All that said, also jettison guilt. It’s hard, I know. Many of us are programmed to believe that any time spent to ourselves is indulgent, undeserved. But where is the line? Yes, you can live life in fear that the worst is going to happen constantly. That isn’t living, though. That’s reacting.
Fight Like Hell for What’s Yours
And find someone who will flank your career for you. Be protective. Be a dragon on a hoard. Carve out what time you have, and when you have it, don’t fall into the trap of overcommitting yourself to other people, or falling into brain candy traps (too often… sometimes it’s totally permissible, of course).
Writing. Is. Work. And, it’s true, with the complexities of parenthood and sick or mentally ill children, it’s going to be extra work. There’s no bow on it, no “oh, the struggle made me a better writer.” That’s not how it works. The struggle makes you your kind of writer. It defines your journey. But, for the most of us, it’ll only happen if we fight for it. And I know, we’re tired. We’re fighting everywhere: with doctors, with teachers, with medications, with our own children… But if we forget to fight for ourselves, we have struggled in vain.
Some days it feels so easy to give up. But the honest truth, for me at least, is that writing allows me to make sense of this very strange world, to write my emotions which (generally speaking) happen in the background while I’m staggering around.
Ask for Help
Remember what I said about online communities? People can’t always magically make your child better or whisk them away for a weekend or give you the $125,000 you desperately need for therapeutic boarding school because our mental health system is so completely broken that they don’t even take insurance.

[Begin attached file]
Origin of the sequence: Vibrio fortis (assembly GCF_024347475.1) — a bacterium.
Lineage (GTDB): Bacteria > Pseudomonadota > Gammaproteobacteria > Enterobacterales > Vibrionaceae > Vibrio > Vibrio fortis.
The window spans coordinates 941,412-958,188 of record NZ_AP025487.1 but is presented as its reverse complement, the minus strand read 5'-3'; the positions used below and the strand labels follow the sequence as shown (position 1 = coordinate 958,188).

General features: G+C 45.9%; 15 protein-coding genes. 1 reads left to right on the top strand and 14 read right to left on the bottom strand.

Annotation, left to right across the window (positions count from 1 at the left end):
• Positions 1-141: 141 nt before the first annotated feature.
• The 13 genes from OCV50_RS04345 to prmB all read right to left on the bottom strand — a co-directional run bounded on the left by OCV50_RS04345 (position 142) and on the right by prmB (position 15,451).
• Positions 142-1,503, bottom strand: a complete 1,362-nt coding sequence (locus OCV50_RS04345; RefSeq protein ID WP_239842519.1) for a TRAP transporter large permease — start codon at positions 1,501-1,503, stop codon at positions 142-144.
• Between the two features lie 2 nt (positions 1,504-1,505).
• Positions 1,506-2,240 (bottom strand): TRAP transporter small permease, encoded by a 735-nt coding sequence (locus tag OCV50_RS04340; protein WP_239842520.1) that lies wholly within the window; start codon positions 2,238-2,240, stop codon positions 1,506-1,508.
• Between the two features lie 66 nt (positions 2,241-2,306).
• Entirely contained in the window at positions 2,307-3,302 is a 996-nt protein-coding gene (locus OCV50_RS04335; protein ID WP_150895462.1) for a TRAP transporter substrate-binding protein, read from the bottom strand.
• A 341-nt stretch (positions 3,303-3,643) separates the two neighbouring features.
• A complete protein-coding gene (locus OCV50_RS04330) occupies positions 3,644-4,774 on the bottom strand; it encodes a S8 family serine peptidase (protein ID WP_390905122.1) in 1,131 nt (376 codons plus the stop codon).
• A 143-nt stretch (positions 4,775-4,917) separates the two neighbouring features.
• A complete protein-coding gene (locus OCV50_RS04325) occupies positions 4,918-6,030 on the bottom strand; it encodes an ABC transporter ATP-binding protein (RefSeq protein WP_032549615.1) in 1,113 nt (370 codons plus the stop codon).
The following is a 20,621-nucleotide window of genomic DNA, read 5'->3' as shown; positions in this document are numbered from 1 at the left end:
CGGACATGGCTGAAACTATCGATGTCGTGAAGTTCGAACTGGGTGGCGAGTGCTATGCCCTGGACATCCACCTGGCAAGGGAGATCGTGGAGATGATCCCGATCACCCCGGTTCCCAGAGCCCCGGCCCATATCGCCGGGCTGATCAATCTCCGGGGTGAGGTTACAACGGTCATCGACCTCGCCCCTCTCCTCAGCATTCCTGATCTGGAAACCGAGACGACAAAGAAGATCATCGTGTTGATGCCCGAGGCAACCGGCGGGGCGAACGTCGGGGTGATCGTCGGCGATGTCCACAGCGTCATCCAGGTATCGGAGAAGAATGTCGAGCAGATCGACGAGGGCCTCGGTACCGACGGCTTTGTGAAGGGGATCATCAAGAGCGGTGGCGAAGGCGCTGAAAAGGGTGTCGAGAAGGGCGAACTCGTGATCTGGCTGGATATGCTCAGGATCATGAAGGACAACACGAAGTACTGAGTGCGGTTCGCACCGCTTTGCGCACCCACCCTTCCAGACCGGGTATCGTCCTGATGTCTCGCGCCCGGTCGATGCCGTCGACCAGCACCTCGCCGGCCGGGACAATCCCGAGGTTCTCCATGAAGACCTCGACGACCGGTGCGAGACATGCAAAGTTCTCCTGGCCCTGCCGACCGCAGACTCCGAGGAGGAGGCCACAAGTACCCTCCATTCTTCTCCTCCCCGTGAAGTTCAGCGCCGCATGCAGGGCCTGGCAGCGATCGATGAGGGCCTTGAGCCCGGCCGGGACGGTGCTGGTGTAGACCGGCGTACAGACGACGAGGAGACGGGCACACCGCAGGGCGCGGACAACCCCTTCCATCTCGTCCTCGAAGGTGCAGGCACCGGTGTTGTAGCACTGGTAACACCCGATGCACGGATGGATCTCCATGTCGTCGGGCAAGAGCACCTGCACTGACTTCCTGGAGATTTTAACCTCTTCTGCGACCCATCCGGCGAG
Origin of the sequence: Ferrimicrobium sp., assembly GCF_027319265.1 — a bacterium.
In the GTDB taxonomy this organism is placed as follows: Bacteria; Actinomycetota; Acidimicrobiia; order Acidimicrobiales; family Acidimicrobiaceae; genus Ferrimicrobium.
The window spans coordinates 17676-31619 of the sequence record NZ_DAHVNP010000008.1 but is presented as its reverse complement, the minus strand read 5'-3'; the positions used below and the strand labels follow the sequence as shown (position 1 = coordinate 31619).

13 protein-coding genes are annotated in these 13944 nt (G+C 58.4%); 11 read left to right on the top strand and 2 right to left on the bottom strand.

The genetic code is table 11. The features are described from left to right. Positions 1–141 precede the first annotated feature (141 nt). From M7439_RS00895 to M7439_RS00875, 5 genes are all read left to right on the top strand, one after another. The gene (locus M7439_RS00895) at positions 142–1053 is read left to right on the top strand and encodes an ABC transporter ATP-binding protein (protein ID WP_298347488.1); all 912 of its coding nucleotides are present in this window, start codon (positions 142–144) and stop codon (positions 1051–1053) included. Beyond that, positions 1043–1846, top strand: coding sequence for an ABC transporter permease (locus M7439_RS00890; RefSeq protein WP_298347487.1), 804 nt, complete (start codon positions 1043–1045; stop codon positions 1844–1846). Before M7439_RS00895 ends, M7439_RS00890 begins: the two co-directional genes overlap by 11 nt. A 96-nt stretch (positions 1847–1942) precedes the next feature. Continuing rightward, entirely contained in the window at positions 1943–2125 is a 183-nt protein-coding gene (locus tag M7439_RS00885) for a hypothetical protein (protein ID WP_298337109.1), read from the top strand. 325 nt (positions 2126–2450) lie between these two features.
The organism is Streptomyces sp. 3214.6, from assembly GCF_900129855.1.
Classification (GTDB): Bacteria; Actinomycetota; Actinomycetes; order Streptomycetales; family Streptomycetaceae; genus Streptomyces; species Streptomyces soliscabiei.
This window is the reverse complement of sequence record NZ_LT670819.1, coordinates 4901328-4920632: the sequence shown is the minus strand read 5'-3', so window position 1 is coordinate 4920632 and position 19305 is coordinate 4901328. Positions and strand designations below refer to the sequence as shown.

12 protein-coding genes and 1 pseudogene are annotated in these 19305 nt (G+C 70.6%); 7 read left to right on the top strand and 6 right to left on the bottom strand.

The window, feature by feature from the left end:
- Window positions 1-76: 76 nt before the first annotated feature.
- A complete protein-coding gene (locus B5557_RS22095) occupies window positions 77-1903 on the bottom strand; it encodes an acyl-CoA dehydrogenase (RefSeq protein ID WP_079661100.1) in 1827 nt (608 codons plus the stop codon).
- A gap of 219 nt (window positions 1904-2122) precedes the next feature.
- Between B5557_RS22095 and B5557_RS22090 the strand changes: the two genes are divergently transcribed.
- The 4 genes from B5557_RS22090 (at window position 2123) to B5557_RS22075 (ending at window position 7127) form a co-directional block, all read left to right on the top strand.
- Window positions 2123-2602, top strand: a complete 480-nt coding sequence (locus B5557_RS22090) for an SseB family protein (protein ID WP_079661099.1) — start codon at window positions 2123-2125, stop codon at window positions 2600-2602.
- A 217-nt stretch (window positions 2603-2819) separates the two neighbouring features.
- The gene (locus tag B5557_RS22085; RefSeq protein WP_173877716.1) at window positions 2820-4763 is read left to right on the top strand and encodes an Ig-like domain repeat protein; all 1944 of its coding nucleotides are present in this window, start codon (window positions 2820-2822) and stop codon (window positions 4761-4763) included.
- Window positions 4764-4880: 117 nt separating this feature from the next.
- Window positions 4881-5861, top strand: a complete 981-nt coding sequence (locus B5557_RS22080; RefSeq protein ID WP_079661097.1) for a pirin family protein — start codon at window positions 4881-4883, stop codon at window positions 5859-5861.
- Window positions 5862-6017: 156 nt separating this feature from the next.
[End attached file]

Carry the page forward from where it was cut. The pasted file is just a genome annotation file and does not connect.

But you’re not alone.
And people out there do have extra energy and encouragement. Don’t close yourself in because you’re suffering. Reach out. Find online groups or in-person groups.
If you’re reading this and you’re not someone who’s struggling to balance family trauma with writing, reach out. Cards, care packages, book reviews, kind words… I can’t tell you how much these things mean.
Also, take your meds if you need your meds. They can be so, so helpful.
Broaden Your Identity
This is important. You are a writer, but your sole worth is not writing. Your production doesn’t equal your value. Your parenting doesn’t determine your worth, either. You are so much more than a writer. Or a parent. Or a caretaker. You are just the beginning.